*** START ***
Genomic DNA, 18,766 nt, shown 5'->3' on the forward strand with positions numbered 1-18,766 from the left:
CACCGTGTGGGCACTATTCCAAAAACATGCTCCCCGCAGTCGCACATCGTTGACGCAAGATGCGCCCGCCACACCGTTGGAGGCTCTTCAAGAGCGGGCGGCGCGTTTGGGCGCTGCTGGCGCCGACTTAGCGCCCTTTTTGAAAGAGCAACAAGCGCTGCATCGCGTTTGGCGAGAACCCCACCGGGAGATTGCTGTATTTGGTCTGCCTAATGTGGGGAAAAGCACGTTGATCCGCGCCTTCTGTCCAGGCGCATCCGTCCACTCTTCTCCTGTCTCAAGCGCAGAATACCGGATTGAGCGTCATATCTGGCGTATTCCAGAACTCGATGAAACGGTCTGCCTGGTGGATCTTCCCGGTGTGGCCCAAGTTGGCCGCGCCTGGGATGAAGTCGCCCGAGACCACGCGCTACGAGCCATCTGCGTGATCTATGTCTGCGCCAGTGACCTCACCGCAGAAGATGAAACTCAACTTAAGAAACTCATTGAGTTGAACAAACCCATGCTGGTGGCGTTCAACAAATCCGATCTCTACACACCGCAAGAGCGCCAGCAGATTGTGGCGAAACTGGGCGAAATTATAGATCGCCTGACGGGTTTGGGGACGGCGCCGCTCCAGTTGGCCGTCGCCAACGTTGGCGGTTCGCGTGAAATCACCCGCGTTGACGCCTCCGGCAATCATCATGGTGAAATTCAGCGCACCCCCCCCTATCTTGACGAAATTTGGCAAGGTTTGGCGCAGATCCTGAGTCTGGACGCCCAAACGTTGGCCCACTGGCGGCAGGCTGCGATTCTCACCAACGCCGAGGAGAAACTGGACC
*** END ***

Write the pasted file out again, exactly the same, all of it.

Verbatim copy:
Genomic DNA, 18,766 nt, shown 5'->3' on the forward strand with positions numbered 1-18,766 from the left:
CACCGTGTGGGCACTATTCCAAAAACATGCTCCCCGCAGTCGCACATCGTTGACGCAAGATGCGCCCGCCACACCGTTGGAGGCTCTTCAAGAGCGGGCGGCGCGTTTGGGCGCTGCTGGCGCCGACTTAGCGCCCTTTTTGAAAGAGCAACAAGCGCTGCATCGCGTTTGGCGAGAACCCCACCGGGAGATTGCTGTATTTGGTCTGCCTAATGTGGGGAAAAGCACGTTGATCCGCGCCTTCTGTCCAGGCGCATCCGTCCACTCTTCTCCTGTCTCAAGCGCAGAATACCGGATTGAGCGTCATATCTGGCGTATTCCAGAACTCGATGAAACGGTCTGCCTGGTGGATCTTCCCGGTGTGGCCCAAGTTGGCCGCGCCTGGGATGAAGTCGCCCGAGACCACGCGCTACGAGCCATCTGCGTGATCTATGTCTGCGCCAGTGACCTCACCGCAGAAGATGAAACTCAACTTAAGAAACTCATTGAGTTGAACAAACCCATGCTGGTGGCGTTCAACAAATCCGATCTCTACACACCGCAAGAGCGCCAGCAGATTGTGGCGAAACTGGGCGAAATTATAGATCGCCTGACGGGTTTGGGGACGGCGCCGCTCCAGTTGGCCGTCGCCAACGTTGGCGGTTCGCGTGAAATCACCCGCGTTGACGCCTCCGGCAATCATCATGGTGAAATTCAGCGCACCCCCCCCTATCTTGACGAAATTTGGCAAGGTTTGGCGCAGATCCTGAGTCTGGACGCCCAAACGTTGGCCCACTGGCGGCAGGCTGCGATTCTCACCAACGCCGAGGAGAAACTGGACC